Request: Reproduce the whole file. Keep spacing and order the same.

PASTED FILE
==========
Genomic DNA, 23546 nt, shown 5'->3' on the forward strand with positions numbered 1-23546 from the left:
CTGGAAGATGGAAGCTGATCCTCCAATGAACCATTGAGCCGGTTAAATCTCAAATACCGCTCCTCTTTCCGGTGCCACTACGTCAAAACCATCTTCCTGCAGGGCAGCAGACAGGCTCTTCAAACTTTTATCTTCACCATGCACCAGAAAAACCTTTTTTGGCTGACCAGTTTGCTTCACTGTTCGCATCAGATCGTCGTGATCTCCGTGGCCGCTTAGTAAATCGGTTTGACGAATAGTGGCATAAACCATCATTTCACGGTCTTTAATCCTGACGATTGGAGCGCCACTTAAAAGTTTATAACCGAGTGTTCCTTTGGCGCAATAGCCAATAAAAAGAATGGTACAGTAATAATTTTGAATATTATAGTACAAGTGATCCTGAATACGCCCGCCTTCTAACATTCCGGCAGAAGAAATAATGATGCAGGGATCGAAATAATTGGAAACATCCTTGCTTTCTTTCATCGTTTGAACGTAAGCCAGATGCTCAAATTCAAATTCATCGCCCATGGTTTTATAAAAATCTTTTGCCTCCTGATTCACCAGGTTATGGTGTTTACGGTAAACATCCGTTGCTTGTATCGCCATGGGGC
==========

Genomic DNA, 23546 nt, shown 5'->3' on the forward strand with positions numbered 1-23546 from the left:
CTGGAAGATGGAAGCTGATCCTCCAATGAACCATTGAGCCGGTTAAATCTCAAATACCGCTCCTCTTTCCGGTGCCACTACGTCAAAACCATCTTCCTGCAGGGCAGCAGACAGGCTCTTCAAACTTTTATCTTCACCATGCACCAGAAAAACCTTTTTTGGCTGACCAGTTTGCTTCACTGTTCGCATCAGATCGTCGTGATCTCCGTGGCCGCTTAGTAAATCGGTTTGACGAATAGTGGCATAAACCATCATTTCACGGTCTTTAATCCTGACGATTGGAGCGCCACTTAAAAGTTTATAACCGAGTGTTCCTTTGGCGCAATAGCCAATAAAAAGAATGGTACAGTAATAATTTTGAATATTATAGTACAAGTGATCCTGAATACGCCCGCCTTCTAACATTCCGGCAGAAGAAATAATGATGCAGGGATCGAAATAATTGGAAACATCCTTGCTTTCTTTCATCGTTTGAACGTAAGCCAGATGCTCAAATTCAAATTCATCGCCCATGGTTTTATAAAAATCTTTTGCCTCCTGATTCACCAGGTTATGGTGTTTACGGTAAACATCCGTTGCTTGTATCGCCATGGGGC